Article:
Athens GA, Atlanta, Baltimore, Chicago, Cleveland, Columbia MO, Columbus, Denver, Des Moines, Duke University, NC, Durham & Chapel Hill, East Lansing, Flagstaff, AZ, Houston, Iowa City, Las Vegas, Los Angeles, Lubbock TX, Manhattan KS, Muncie IN, New Orleans, New York City, Oneonta, Pittsburgh, Plattsburgh, Providence, Richmond VA, San Fernando Valley, San Francisco, Twin Cities, West Georgia (University)
Hollaback! started in 2005 as the project of seven youth (three men and four women). As the women told story after story of harassment, the men became increasingly concerned. Samuel Carter, who is now Hollaback!’s board chair, said quite simply, “you live in a different city than we do.” Collectively, they resolved to change that. Around the same time, a woman named Thao Nguyen bravely stood up to her harasser – an older, upper middle class raw-foods restaurant owner – who terrified her by masturbating across from her on the subway. She took his photo with her camera, and when the police ignored it, she posted it on flikr. The picture eventually made it to the front page of the New York Daily News, where it incited a city-wide conversation about street harassment. The youth were inspired by Thao’s story, and decided apply her model to all forms of harassment and to document these experiences on a public blog.
Over the ensuing five years, interest in Hollaback! grew. What began as a simple idea: a blog to collect women’s and LGBTQ individuals’ stories of street harassment, began to grow into an international movement. In May 2010, Emily May, one of the original seven youth, became the organization’s first executive director. Since its inception as a nonprofit, Hollaback! witnessed a tremendous surge in interest and a rapid expansion in social, political, and cultural capital for the organization and the broader movement to end street harassment.
Our values, listed below, have been written and collectively edited by our community of site leaders:
We believe that everyone has a right to be their most badass self, and that the movement to end street harassment will be led like all the other movements that have come before it: by badasses who redefine the status quo ‘rules’ and create revolution. We embrace bold ideas and encourage risk-taking. We aren’t afraid of our own individual strengths and we aren’t afraid to use our collective power to make the world a better place.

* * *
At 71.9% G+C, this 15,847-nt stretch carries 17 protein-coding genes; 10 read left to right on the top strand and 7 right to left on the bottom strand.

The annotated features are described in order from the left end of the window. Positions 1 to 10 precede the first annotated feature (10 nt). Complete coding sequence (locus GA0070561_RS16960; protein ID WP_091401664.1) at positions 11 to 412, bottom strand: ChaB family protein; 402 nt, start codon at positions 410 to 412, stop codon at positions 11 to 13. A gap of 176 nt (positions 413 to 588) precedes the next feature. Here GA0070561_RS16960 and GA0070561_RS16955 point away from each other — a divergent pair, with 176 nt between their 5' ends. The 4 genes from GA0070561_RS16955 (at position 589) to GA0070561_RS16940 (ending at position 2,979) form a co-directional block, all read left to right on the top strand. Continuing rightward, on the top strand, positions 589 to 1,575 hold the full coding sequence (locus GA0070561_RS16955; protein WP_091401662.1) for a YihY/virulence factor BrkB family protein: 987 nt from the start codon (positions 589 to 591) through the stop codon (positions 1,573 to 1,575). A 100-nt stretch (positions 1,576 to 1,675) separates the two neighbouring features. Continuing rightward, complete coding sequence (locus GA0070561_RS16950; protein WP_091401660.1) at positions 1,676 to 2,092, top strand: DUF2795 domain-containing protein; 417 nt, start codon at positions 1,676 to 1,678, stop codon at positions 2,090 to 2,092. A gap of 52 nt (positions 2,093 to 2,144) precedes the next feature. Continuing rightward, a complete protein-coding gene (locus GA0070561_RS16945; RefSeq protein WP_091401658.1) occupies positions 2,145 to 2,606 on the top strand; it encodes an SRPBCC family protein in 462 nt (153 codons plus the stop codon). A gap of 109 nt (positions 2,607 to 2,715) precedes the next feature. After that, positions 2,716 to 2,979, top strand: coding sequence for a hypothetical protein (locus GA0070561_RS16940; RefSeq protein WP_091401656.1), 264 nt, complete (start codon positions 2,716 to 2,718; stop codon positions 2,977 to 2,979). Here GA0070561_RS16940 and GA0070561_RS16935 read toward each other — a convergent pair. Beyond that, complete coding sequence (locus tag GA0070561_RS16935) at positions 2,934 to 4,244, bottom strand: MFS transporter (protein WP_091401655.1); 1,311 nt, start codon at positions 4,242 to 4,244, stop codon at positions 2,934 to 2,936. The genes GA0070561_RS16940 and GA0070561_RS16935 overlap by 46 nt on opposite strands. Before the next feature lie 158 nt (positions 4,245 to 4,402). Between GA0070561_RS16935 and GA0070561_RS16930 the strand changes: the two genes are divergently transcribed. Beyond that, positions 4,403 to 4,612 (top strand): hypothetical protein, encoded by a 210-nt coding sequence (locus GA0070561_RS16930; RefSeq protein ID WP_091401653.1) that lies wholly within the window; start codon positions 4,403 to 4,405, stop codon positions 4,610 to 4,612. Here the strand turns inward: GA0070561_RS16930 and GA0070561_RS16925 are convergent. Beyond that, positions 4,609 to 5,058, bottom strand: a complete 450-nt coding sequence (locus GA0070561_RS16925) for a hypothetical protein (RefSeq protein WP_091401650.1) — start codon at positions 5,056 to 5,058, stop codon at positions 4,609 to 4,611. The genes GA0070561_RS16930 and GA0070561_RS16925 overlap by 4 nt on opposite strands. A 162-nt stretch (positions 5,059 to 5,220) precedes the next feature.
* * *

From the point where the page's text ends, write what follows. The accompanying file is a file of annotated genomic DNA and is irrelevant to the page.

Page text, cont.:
We understand that the reason people shy away from trying to end street harassment is because they think it’s impossible. We think that’s bogus, and we’re united in our belief that a world without street harassment isn’t just possible, it’s imminent. Our job is to work together to speed the process up.
Movements require trust, and trust is earned. Whether you are a reader, a contributor, a funder, a legislator, a local leader, or a partner, we promise you honesty and transparency. We’re terrible liars, anyway.
Making revolution isn’t always easy. It’s scary to tell your story, and it’s scary to lead a movement that challenges the status quo. When times get tough, we stand as a united front against the forces that try to pull us apart. We embrace others’ perspectives, see debate as a learning opportunity, and we never, ever get holier-than-thou.
We will not fight street harassment at the expense of other movements. We are flamboyantly anti-racist, anti-classist, anti-homophobic, and anti- all the other forms of discrimination that are designed to keep people ‘in their place.’ We seek to understand street harassment from every possible perspective, and seek to represent our movement with as wide and diverse a constituency as possible.
It’s not the leaders alone who build movements, it’s the followers. For proof, watch this. We are committed to supporting followers to become new leaders, who can then turn their followers into new leaders, and so on and so forth until street harassment is toast.